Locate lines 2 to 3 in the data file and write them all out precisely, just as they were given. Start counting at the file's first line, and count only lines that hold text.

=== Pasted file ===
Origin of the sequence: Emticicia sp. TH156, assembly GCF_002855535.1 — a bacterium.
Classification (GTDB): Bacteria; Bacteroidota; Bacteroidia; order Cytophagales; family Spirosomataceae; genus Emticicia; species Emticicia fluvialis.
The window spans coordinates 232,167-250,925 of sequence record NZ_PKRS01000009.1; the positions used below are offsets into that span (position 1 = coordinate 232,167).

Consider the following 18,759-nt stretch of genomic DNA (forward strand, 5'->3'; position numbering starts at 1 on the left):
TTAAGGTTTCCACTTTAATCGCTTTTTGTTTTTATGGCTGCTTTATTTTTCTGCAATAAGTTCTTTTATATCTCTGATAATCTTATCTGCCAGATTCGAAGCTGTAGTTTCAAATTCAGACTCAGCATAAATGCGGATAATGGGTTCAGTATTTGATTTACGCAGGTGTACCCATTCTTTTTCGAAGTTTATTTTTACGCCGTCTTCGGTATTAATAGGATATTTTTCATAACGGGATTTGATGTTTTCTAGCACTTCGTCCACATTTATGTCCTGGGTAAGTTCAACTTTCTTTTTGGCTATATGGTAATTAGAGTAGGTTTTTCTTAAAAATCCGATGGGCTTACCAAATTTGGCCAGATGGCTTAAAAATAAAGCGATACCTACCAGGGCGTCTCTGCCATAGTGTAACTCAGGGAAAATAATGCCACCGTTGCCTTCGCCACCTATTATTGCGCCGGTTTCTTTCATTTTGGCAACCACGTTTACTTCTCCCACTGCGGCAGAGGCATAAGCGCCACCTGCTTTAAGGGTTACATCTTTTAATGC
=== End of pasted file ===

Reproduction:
Classification (GTDB): Bacteria; Bacteroidota; Bacteroidia; order Cytophagales; family Spirosomataceae; genus Emticicia; species Emticicia fluvialis.
The window spans coordinates 232,167-250,925 of sequence record NZ_PKRS01000009.1; the positions used below are offsets into that span (position 1 = coordinate 232,167).